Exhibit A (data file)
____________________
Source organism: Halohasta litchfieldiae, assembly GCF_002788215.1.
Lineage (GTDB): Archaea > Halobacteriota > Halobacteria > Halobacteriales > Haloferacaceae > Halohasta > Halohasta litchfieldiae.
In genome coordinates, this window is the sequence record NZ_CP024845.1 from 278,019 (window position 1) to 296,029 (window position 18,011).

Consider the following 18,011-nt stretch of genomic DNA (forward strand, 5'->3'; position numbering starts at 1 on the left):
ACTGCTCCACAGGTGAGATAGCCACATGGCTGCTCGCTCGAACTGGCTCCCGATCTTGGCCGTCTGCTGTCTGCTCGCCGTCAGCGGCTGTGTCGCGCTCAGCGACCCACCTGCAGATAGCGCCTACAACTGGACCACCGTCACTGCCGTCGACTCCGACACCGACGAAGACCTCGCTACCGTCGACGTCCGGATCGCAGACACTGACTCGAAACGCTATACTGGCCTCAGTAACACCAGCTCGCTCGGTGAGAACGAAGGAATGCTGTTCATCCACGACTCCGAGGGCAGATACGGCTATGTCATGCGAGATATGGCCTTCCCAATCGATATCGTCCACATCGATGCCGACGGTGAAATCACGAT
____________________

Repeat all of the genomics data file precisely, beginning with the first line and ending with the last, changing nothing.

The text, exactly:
Source organism: Halohasta litchfieldiae, assembly GCF_002788215.1.
Lineage (GTDB): Archaea > Halobacteriota > Halobacteria > Halobacteriales > Haloferacaceae > Halohasta > Halohasta litchfieldiae.
In genome coordinates, this window is the sequence record NZ_CP024845.1 from 278,019 (window position 1) to 296,029 (window position 18,011).

Consider the following 18,011-nt stretch of genomic DNA (forward strand, 5'->3'; position numbering starts at 1 on the left):
ACTGCTCCACAGGTGAGATAGCCACATGGCTGCTCGCTCGAACTGGCTCCCGATCTTGGCCGTCTGCTGTCTGCTCGCCGTCAGCGGCTGTGTCGCGCTCAGCGACCCACCTGCAGATAGCGCCTACAACTGGACCACCGTCACTGCCGTCGACTCCGACACCGACGAAGACCTCGCTACCGTCGACGTCCGGATCGCAGACACTGACTCGAAACGCTATACTGGCCTCAGTAACACCAGCTCGCTCGGTGAGAACGAAGGAATGCTGTTCATCCACGACTCCGAGGGCAGATACGGCTATGTCATGCGAGATATGGCCTTCCCAATCGATATCGTCCACATCGATGCCGACGGTGAAATCACGAT